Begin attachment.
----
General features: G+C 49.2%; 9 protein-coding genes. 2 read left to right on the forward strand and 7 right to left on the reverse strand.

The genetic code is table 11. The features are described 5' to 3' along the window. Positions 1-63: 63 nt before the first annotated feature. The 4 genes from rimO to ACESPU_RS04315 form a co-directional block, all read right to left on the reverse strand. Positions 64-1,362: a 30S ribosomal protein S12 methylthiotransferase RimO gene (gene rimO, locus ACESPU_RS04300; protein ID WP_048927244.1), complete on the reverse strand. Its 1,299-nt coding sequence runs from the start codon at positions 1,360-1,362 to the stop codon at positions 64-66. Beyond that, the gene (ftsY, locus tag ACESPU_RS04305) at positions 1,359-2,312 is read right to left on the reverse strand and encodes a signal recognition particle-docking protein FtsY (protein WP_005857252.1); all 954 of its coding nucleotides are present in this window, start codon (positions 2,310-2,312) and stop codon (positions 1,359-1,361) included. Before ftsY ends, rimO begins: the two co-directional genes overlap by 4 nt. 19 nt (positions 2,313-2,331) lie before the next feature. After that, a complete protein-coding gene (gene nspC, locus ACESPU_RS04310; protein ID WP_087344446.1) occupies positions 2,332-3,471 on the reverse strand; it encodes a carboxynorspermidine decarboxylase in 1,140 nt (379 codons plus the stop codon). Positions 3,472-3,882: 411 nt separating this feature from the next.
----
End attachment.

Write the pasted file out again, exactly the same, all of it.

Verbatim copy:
General features: G+C 49.2%; 9 protein-coding genes. 2 read left to right on the forward strand and 7 right to left on the reverse strand.

The genetic code is table 11. The features are described 5' to 3' along the window. Positions 1-63: 63 nt before the first annotated feature. The 4 genes from rimO to ACESPU_RS04315 form a co-directional block, all read right to left on the reverse strand. Positions 64-1,362: a 30S ribosomal protein S12 methylthiotransferase RimO gene (gene rimO, locus ACESPU_RS04300; protein ID WP_048927244.1), complete on the reverse strand. Its 1,299-nt coding sequence runs from the start codon at positions 1,360-1,362 to the stop codon at positions 64-66. Beyond that, the gene (ftsY, locus tag ACESPU_RS04305) at positions 1,359-2,312 is read right to left on the reverse strand and encodes a signal recognition particle-docking protein FtsY (protein WP_005857252.1); all 954 of its coding nucleotides are present in this window, start codon (positions 2,310-2,312) and stop codon (positions 1,359-1,361) included. Before ftsY ends, rimO begins: the two co-directional genes overlap by 4 nt. 19 nt (positions 2,313-2,331) lie before the next feature. After that, a complete protein-coding gene (gene nspC, locus ACESPU_RS04310; protein ID WP_087344446.1) occupies positions 2,332-3,471 on the reverse strand; it encodes a carboxynorspermidine decarboxylase in 1,140 nt (379 codons plus the stop codon). Positions 3,472-3,882: 411 nt separating this feature from the next.